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Buckshot for Whitetails!

By Jim Draper

Where I grew up in Upstate New York, most of the areas were “Shotgun Only Zones”, which means that hunting with rifles was not allowed. A large percentage of the land was agricultural and dairy farms, which meant patches of woods surrounded by pastures and fields. When I first started deer hunting, I was using a borrowed Stevens pump shotgun, with iron sights and loaded with the classic Remington rifled deer slug. Looking back now, after many years of hunting, I realize that was a bare minimum set-up for deer hunting, but as a kid just starting out I felt like I was the king of the woods when I used it. Although it was nothing fancy, it did allow me to harvest some deer, thus the beginning of my addiction to deer hunting. At 15, I started to work on a local farm and saved my money, so I could purchase my first very own gun. Now I can assure you that I didn’t have a lot of money to spend. I liked to hunt just about anything, so I wanted a good all-around set-up. I went with the popular Remington 870 combo, which came with the slug barrel and bird barrel. For the most part, I hunted with slugs because that’s what I was first introduced to. However, I always wanted to try new stuff, so one day while hunting with some friends I decided to try buckshot. We were putting on some deer drives in fields of goldenrod. Anybody that knows anything about deer drives knows that it’s rare for deer to come busting into a clearing and stop for the perfect shot. I learned the hard way that it was not just as easy as loading your gun with buckshot and shooting deer. After a couple of misses, I realized that patterning my gun was top priority. Back then you couldn’t just get on the internet for advice on your set-up; it was all trial and error. Lucky for me, I was able to shoot and pattern my gun in the backyard and not have to run back and forth to the range. One of the first things I found out was my slug barrel was not going to work (I believe someone told me this, but you know you can’t tell kids anything!) I swapped out to a long barrel and had much better results. The second lesson I learned was that the effective range of buckshot was less than 50 yards. In all reality, it was more in the 30-40-yard range. Shot shells, barrels and chokes have progressed since I was a youngster, and these days longer, more accurate shots are easily achieved. I played around with different chokes, and I believe I settled on a full choke to get the best range and tightest patterns. My next trip using buckshot was a success. I was very surprised by the results.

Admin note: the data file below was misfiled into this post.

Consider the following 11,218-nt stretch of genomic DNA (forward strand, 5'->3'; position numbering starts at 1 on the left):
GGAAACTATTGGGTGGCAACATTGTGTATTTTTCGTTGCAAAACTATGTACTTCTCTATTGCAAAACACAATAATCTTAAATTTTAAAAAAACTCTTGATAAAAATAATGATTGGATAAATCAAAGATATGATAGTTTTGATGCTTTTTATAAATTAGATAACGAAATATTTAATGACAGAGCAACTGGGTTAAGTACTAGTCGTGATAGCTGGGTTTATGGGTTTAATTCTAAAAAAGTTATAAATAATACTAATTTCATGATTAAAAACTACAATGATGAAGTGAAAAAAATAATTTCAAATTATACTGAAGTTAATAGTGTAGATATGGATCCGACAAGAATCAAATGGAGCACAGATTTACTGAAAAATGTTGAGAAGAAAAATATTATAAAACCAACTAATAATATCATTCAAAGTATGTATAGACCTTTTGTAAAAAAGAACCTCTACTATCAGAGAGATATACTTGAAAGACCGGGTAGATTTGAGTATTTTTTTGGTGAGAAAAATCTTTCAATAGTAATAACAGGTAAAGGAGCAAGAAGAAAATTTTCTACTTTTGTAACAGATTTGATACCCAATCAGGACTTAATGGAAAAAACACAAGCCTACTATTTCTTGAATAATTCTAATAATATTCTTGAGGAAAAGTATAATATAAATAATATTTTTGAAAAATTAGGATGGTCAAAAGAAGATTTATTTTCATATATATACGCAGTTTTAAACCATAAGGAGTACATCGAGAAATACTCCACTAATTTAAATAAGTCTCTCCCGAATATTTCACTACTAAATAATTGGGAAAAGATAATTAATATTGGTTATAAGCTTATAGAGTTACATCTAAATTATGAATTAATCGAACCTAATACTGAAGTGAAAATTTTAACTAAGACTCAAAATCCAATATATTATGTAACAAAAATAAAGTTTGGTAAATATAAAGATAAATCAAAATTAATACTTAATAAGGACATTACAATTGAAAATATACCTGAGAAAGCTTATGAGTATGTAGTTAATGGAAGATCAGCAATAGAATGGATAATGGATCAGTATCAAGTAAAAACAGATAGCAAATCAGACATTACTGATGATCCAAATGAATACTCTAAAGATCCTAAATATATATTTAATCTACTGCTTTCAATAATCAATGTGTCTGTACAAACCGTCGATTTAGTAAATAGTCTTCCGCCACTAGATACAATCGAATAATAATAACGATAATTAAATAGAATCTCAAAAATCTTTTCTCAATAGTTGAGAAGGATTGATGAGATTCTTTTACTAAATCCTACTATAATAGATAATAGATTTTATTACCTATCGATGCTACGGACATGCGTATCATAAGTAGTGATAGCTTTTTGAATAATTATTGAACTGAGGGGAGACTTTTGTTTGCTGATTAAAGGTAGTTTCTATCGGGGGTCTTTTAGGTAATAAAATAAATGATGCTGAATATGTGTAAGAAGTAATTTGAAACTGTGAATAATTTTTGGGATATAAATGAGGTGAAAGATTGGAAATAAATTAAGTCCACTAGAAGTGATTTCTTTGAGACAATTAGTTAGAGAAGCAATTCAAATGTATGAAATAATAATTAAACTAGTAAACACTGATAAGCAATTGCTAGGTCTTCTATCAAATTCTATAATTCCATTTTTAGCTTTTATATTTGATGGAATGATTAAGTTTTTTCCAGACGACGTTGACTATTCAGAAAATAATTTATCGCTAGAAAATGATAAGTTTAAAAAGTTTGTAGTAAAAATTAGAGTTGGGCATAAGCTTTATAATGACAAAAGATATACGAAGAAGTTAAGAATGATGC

An artistic representation of the inside of a 00 Buck shell; notably in this bullet the pellets are stacked as to allow for the maximum amount of pellets per shell

This picture is a good example of what the inside of an average 00 Buck shell looks like. Notice how the pellets are stacked to allow for the maximum number of pellets per shell. Photo courtesy of Hornady.

Although it has been around for centuries, buckshot seems to have died out in popularity with deer hunters. I’m not sure if it’s due to more people using deer rifles because of their extended range, or that there are more areas that were once thick undergrowth and are now logged off and cleared for fields and food plots that allow for longer shot distances. Some states no longer allow the use of buckshot for one reason or another. Just like most forms of ammunition, buckshot has a specific application and should be used accordingly. Sometimes buckshot is followed by a lot of controversy because of its intended use. Being that it is designed to shoot through brush and at moving deer, it can really get some people fired up about the safety concerns, as well as whether it is a clean and ethical way to kill an animal. Just as with every other type of weapon or ammunition, buckshot is as safe as the person using it. As far as a fast-clean kill argument goes, if you are not trying to push the limits of your equipment or abilities then buckshot is an effective round for harvesting deer. My best piece of advice for people wanting to try buckshot in the field would be to practice with your gun and ammunition and become familiar with its effectiveness.